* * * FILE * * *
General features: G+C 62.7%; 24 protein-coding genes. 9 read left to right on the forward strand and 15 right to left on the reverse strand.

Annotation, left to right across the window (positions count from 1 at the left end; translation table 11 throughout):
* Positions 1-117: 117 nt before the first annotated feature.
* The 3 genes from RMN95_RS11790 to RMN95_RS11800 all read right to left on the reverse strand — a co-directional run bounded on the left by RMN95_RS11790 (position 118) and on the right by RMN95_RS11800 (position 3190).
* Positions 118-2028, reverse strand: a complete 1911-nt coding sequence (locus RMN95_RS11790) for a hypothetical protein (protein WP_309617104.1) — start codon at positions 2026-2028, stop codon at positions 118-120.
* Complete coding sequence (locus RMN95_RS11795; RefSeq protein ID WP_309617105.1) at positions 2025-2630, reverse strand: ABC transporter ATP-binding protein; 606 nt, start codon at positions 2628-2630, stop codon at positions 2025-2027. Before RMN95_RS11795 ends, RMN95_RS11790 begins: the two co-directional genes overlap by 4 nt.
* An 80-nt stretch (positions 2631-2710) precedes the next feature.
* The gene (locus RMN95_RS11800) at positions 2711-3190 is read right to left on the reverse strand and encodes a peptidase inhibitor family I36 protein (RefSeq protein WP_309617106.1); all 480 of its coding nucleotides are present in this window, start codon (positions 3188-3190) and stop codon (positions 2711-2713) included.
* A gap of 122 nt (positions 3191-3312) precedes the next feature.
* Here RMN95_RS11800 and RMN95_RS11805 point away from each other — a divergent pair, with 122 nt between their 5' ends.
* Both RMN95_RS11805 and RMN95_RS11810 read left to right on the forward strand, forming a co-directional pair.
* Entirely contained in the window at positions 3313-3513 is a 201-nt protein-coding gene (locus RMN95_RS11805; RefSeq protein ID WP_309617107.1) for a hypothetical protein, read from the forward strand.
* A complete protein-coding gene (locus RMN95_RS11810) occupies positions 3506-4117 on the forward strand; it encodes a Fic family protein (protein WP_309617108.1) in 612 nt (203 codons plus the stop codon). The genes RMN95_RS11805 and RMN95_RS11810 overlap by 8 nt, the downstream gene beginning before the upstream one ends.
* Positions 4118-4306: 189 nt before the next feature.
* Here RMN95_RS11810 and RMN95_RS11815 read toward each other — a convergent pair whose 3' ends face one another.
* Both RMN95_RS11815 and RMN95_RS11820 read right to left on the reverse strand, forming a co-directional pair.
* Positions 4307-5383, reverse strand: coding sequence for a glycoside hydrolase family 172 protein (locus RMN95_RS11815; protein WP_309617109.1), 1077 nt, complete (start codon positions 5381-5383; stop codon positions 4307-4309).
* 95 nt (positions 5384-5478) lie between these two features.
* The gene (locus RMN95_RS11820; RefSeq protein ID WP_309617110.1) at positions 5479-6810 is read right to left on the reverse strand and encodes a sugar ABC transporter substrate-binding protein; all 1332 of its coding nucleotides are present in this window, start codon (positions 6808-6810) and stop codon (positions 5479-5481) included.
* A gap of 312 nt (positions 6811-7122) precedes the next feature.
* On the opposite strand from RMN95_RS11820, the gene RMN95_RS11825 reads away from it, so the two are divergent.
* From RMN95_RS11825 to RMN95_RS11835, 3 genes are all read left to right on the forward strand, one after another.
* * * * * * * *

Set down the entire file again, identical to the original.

General features: G+C 62.7%; 24 protein-coding genes. 9 read left to right on the forward strand and 15 right to left on the reverse strand.

Annotation, left to right across the window (positions count from 1 at the left end; translation table 11 throughout):
* Positions 1-117: 117 nt before the first annotated feature.
* The 3 genes from RMN95_RS11790 to RMN95_RS11800 all read right to left on the reverse strand — a co-directional run bounded on the left by RMN95_RS11790 (position 118) and on the right by RMN95_RS11800 (position 3190).
* Positions 118-2028, reverse strand: a complete 1911-nt coding sequence (locus RMN95_RS11790) for a hypothetical protein (protein WP_309617104.1) — start codon at positions 2026-2028, stop codon at positions 118-120.
* Complete coding sequence (locus RMN95_RS11795; RefSeq protein ID WP_309617105.1) at positions 2025-2630, reverse strand: ABC transporter ATP-binding protein; 606 nt, start codon at positions 2628-2630, stop codon at positions 2025-2027. Before RMN95_RS11795 ends, RMN95_RS11790 begins: the two co-directional genes overlap by 4 nt.
* An 80-nt stretch (positions 2631-2710) precedes the next feature.
* The gene (locus RMN95_RS11800) at positions 2711-3190 is read right to left on the reverse strand and encodes a peptidase inhibitor family I36 protein (RefSeq protein WP_309617106.1); all 480 of its coding nucleotides are present in this window, start codon (positions 3188-3190) and stop codon (positions 2711-2713) included.
* A gap of 122 nt (positions 3191-3312) precedes the next feature.
* Here RMN95_RS11800 and RMN95_RS11805 point away from each other — a divergent pair, with 122 nt between their 5' ends.
* Both RMN95_RS11805 and RMN95_RS11810 read left to right on the forward strand, forming a co-directional pair.
* Entirely contained in the window at positions 3313-3513 is a 201-nt protein-coding gene (locus RMN95_RS11805; RefSeq protein ID WP_309617107.1) for a hypothetical protein, read from the forward strand.
* A complete protein-coding gene (locus RMN95_RS11810) occupies positions 3506-4117 on the forward strand; it encodes a Fic family protein (protein WP_309617108.1) in 612 nt (203 codons plus the stop codon). The genes RMN95_RS11805 and RMN95_RS11810 overlap by 8 nt, the downstream gene beginning before the upstream one ends.
* Positions 4118-4306: 189 nt before the next feature.
* Here RMN95_RS11810 and RMN95_RS11815 read toward each other — a convergent pair whose 3' ends face one another.
* Both RMN95_RS11815 and RMN95_RS11820 read right to left on the reverse strand, forming a co-directional pair.
* Positions 4307-5383, reverse strand: coding sequence for a glycoside hydrolase family 172 protein (locus RMN95_RS11815; protein WP_309617109.1), 1077 nt, complete (start codon positions 5381-5383; stop codon positions 4307-4309).
* 95 nt (positions 5384-5478) lie between these two features.
* The gene (locus RMN95_RS11820; RefSeq protein ID WP_309617110.1) at positions 5479-6810 is read right to left on the reverse strand and encodes a sugar ABC transporter substrate-binding protein; all 1332 of its coding nucleotides are present in this window, start codon (positions 6808-6810) and stop codon (positions 5479-5481) included.
* A gap of 312 nt (positions 6811-7122) precedes the next feature.
* On the opposite strand from RMN95_RS11820, the gene RMN95_RS11825 reads away from it, so the two are divergent.
* From RMN95_RS11825 to RMN95_RS11835, 3 genes are all read left to right on the forward strand, one after another.